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BlogSpot: Why don't organisations adopt cyber security measures?

Tony Dyhouse

About the author

Tony Dyhouse Tony took over as Director of the Cyber Security Knowledge Transfer Network in 2009, continued as Director of the Cyber Security programme within the Digital Systems KTN and now within the ICT KTN. Tony joined DERA (now QinetiQ) in 2000 and became the Director of QinetiQs Operations & Technical Services group, providing a range of managed security services. This role was followed by a spell as Director of the Information Assurance Consultancy group before becoming Director of the Cyber Security KTN. His expertise extends across all areas of Cyber Operations and Information Security, with specialist knowledge in Network Intrusion Detection, Penetration testing, Incident Response and Digital Forensics. Tony's early career was with British Gas, ICL and Fujitsu, spanning over 28 years in the IT industry with experience in Telemetry, the operational management of WANs and LANs and various security technologies. Tony works with a range of public and private sector organisations on matters of Cyber Security, as well as being active in several industry forums and strategy groups. He is a regular contributor to BBC television and of published features and articles

Persistent problems are rarely easy to solve.

It is often necessary to go back to grass roots and question accepted assumptions and theories to make progress.

Why are organisations not adopting appropriate cyber security measures?

ICT KTN and Security Lancaster set about finding out.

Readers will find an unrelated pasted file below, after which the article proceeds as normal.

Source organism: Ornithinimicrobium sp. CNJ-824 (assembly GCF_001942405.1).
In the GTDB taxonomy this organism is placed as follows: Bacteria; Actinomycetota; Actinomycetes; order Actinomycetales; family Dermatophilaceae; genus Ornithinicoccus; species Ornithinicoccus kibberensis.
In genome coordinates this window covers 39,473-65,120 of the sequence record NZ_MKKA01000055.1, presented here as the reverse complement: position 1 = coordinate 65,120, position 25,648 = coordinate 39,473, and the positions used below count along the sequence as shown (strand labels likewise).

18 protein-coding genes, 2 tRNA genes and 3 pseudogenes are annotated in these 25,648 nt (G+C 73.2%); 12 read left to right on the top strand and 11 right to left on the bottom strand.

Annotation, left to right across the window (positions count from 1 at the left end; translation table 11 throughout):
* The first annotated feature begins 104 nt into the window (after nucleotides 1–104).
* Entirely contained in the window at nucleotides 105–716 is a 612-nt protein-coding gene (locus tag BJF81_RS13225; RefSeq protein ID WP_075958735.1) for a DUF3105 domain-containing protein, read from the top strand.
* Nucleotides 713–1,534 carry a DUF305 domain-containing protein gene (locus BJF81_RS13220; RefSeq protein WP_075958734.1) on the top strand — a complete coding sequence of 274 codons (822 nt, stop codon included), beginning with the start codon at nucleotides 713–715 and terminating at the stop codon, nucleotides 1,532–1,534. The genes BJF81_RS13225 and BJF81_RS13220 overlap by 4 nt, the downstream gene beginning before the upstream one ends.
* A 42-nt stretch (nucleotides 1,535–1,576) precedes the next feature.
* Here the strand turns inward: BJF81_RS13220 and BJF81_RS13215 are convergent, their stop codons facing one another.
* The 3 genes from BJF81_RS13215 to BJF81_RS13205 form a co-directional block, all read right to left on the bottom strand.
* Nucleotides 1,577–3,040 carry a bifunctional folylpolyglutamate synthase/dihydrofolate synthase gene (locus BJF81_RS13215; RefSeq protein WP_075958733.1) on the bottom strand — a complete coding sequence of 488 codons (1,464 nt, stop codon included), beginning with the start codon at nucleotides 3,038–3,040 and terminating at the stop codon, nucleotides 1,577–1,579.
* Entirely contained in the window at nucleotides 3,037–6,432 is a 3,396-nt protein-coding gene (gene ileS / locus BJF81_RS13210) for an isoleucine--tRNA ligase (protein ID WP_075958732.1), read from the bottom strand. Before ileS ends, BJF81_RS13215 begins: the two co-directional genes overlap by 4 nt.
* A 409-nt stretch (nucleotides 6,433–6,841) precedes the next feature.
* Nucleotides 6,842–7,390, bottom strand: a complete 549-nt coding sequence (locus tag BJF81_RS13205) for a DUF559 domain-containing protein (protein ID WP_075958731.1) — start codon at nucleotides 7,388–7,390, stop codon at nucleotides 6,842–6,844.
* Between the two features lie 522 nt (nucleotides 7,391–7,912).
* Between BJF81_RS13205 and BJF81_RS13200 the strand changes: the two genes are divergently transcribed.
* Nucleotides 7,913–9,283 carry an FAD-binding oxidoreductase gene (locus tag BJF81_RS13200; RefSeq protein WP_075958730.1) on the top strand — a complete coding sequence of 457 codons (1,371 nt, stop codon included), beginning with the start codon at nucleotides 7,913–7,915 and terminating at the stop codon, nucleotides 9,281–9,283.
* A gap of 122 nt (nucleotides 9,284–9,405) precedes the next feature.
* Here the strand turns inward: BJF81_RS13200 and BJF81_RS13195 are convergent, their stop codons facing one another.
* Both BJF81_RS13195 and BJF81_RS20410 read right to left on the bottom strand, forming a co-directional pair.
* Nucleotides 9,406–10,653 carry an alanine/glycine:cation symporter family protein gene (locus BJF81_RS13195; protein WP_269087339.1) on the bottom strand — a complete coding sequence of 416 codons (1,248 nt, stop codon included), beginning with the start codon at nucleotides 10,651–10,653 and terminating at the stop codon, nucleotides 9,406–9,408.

Lots of cyber security resource and advice has been levied at all organisations in the UK over the last few years.

We hear about an ever-increasing range of attacks against UK industry, trying to steal identities and intellectual property.

Yet despite increasing assistance, large organisations keep falling victim to such attacks, usually as a result of human gullibility rather than technological genius.

This is understandable due in part to the large number of people they employ - each person effectively forming part of a vulnerability footprint.

So, surely, a smaller organization should find it easier to adopt appropriate advice?

Our Small Business Survey 2012 indicated that this was not the case and that even cyber-savvy SMEs were failing to adopt the 'best practice' measures being regularly suggested.

A key finding in the report refers to the current practice of lumping together any company with between 1 and 250 employees as an 'SME'.

When you think about it, that's clearly not sensible due to the differing requirements throughout that size-band.

Obvious? Then why do we insist on a 'one-size-fits-all' approach for SMEs?

Further, although cyber security professionals insist the sky is falling in, most micro and small businesses don't care because the complexity and the cost of doing something about it would threaten their existence anyway.

They often conclude that the treatment is worse than the illness as it takes away their agility and flexibility - their prime survival advantage.

One thing we had predicted is that the "fear, uncertainty and doubt" expressed in a new language and handed out by the bucket-full has had a negative effect. Couched in this strange language, which is often a source of contention, even for those who claim to understand it, 'attacks', 'hacks' and 'compromise' are not words without inherent emotion.

As one participant commented: "Cyber security is presented in such a scary way I am not about to poke the wasps' nest to see how scary it actually is!"

Small Business Cyber Security Workshop 2013: Towards Digitally Secure Business Growth

Mon 13 May 2013